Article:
DROPPING my bag on the floor after a long, annoying day, I groaned as Mum stepped out of the kitchen and ordered me to tidy my bedroom. It was totally the stuff of teen tantrums – except I was 25, stomping upstairs in a strop.
I never expected to still be living at home once I’d graduated and got a job, but I’m one of 13.6 million young people aged 20-34 in the UK living with their parents.
While rising house prices and a stagnant labour market are all cited as reasons behind this epidemic, the truth is, even though I do get nagged about my messy room every so often, I don’t actually want to move out – at least not yet anyway.
Growing up an only child, I’ve always been really close to my parents Julie and Steve, both 55. When I was doing my A levels in 2011, I applied to Sunderland University to study marketing and never really considered what a wrench it would be moving four hours away from our home in Crewe.
But once there, I missed my parents terribly and so each weekend I’d make the 360-mile round trip to see them. It didn’t matter that my friends had since left my hometown – I just wanted to be with my parents. Plus, I had plenty of mates at uni I saw during the week, so didn’t feel like I was missing out socially.
It didn’t help that I struggled with the practical side of living on my own. I had to do the washing-up, as there wasn’t a dishwasher like at home. And while I learned to do the laundry and ironing, most of the time I brought my clothes back for Mum to do, as she always did it better than me.
By the time I graduated and landed my dream job as a marketing executive just five miles from my parents’ house, there was never any question about moving home. Getting on the property ladder felt impossible and my parents suggested I live with them to save money for a deposit rather than spending it all on rent.
So in 2015, I moved myself back into the room I’d grown up in. When I left for uni it was covered in posters and painted dark purple and lime green, so Mum and I changed it to a more grown-up lilac and white, swapped my single for a double bed, and bought a desk so I could work at home.
That first night I wondered if I’d made the right decision. Would people think I was a baby relying on my parents instead of enjoying my independence? But three years on, I know I’ve made the right choice.
Living with my parents means I can save properly for a house deposit and although I would love my own space one day, I’m in no rush. Mum does all my washing and ironing, cooks me dinner if I’m home and even used to make my packed lunches. However, I asked her to stop as opening a box at work to find my ham sandwich cut into quarters didn’t look very professional!
But the appeal isn’t just having things done for me. Mum’s my best friend and I tell her everything. If I have a problem with work she’ll listen, if I’m planning a surprise for my boyfriend Tom, 28, I’ll ask her advice. We do a lot of mum and daughter stuff, from shopping trips to long lunches at the weekend.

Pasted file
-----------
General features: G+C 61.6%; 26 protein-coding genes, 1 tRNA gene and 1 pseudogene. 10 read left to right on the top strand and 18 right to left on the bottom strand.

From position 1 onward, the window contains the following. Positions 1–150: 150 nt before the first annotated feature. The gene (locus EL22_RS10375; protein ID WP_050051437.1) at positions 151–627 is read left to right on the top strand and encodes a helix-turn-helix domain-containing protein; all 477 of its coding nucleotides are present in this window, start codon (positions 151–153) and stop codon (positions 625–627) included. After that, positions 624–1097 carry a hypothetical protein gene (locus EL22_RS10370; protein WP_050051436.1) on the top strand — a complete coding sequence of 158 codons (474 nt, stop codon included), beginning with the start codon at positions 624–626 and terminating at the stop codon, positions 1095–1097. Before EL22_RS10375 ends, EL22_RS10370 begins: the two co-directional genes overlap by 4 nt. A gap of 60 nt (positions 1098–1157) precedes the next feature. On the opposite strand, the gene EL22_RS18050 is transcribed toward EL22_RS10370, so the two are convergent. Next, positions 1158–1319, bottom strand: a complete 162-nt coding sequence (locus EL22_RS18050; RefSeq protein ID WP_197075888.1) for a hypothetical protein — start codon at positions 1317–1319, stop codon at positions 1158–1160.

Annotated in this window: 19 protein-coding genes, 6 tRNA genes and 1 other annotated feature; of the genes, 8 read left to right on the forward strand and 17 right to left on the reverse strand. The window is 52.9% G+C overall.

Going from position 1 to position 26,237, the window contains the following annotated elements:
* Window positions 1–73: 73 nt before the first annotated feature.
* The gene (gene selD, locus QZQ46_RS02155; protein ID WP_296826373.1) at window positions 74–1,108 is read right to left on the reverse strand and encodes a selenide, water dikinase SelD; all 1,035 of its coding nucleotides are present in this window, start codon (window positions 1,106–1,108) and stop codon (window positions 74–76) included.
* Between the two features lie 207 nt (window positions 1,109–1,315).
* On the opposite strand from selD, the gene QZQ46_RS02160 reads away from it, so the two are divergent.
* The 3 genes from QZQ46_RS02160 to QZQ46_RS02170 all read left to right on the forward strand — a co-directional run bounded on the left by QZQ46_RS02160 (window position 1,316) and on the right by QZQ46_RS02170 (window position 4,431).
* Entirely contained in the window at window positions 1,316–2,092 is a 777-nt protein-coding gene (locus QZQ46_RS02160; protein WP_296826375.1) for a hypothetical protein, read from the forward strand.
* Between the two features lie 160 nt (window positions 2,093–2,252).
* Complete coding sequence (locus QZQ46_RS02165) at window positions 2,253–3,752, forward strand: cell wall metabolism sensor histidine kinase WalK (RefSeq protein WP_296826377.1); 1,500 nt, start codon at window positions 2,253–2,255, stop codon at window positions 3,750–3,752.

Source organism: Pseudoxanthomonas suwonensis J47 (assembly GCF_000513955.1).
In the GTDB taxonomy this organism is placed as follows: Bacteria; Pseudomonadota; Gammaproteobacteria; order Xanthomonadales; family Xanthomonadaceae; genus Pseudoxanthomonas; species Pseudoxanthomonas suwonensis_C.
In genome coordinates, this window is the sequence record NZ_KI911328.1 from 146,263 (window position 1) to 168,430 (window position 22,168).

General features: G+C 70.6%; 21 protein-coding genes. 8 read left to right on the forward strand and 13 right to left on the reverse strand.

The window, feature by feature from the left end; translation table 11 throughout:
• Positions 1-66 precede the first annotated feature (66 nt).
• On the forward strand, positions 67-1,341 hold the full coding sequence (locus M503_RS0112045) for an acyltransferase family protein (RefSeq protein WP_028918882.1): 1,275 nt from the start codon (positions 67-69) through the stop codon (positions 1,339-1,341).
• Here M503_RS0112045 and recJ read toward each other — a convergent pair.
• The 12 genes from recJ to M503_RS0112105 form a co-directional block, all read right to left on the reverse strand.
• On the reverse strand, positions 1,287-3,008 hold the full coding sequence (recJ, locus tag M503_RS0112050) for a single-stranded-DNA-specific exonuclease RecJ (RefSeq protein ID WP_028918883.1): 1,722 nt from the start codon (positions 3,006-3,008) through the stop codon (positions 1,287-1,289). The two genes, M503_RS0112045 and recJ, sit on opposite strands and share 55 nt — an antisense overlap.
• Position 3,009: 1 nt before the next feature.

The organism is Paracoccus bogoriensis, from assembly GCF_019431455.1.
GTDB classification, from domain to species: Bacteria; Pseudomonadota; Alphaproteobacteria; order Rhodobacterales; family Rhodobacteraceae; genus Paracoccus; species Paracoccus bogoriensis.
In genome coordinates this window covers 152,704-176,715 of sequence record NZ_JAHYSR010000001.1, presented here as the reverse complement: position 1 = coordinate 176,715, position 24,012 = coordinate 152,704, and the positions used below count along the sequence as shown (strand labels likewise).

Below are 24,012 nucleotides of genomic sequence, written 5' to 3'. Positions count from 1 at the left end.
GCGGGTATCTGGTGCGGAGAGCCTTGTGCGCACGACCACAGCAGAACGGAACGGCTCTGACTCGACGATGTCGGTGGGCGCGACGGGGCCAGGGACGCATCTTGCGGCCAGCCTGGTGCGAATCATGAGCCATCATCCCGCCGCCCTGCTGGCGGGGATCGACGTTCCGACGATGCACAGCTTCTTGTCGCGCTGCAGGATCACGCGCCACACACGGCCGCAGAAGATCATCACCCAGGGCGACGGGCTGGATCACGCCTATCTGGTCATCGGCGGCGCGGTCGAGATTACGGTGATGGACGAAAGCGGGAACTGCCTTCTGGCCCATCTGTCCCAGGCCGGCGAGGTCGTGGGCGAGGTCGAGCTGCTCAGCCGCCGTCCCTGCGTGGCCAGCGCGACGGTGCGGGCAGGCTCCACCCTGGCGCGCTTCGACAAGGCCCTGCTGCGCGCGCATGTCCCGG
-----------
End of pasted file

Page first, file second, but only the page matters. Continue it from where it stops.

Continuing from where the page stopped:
The only really annoying thing is that both me and Tom, who I met six months ago, live at home, so when we go over to each other’s houses, we don’t have a space of our own we can hang out in and even though we’re in our 20s, we’re not allowed to stay over, which is infuriating. We end up eating out a lot so we have alone time and we go away together as much as we can.
Other than that though, I have all the freedom I want. Mum and I bicker sometimes – but mainly about the state of my room. She’s house-proud and will order me to tidy up. I don’t think it’s ever as bad as she makes out, but I do have a habit of leaving shoes on the floor and clothes on the chair, which can mount up. It usually stays that way until she demands I move them – or she gives up and moves them herself, which I know is terrible!
Admittedly, Mum also cleans my en-suite bathroom, which means I don’t have to lift a finger other than making my bed. I feel guilty that she does so much, but I also believe that if she wasn’t happy, she’d tell me. And I do my bit by paying towards food and rent, so I’m not a complete free-loader.
MOST READ IN FABULOUS
There are also times when I think it would be nice to have a space of my own, as almost every part of the house is shared with my parents, but we make it work. I don’t spend much time with them in the week – if they’re watching TV downstairs I go to my room – so we don’t get under each other’s feet.
Obviously I don’t have a curfew, but if I’m going to be much later than I’ve said, I always text Mum to let her know.
Even though I’ve been back at home for over three years I’m still a long way from saving enough money for a deposit. I’m putting money aside every month, but I’m looking at five figures for a deposit, which is a huge sum to save. But when I do finally move out I’ll make sure I find somewhere close by – there’s no way I’d live more than a few miles away ever again.”
Mum Julie says…
“I didn’t move out of my parents’ house until I was 29 and Steve and I got married. I went straight from school to working for the civil service, so Emma being here is exactly how I lived with my parents.
“I know things are different now, but house prices are so high that it’s the only way she’ll be able to save properly. It helps that Emma really is no bother – I love her being here. I do everything for her, but I’m cleaning the rest of the house anyway, so it’s not an issue. Although I do wish she had a bit more pride in her room!
“I know some mums love the freedom they get once their child flies the nest. But it was so quiet when Emma was at university and I felt like I had too much time on my hands without having her to look after.
“There will come a day when she moves out and I’m dreading it. Emma’s my best friend and I’d miss her so much.”
Hair & make-up: Tally Bookbinder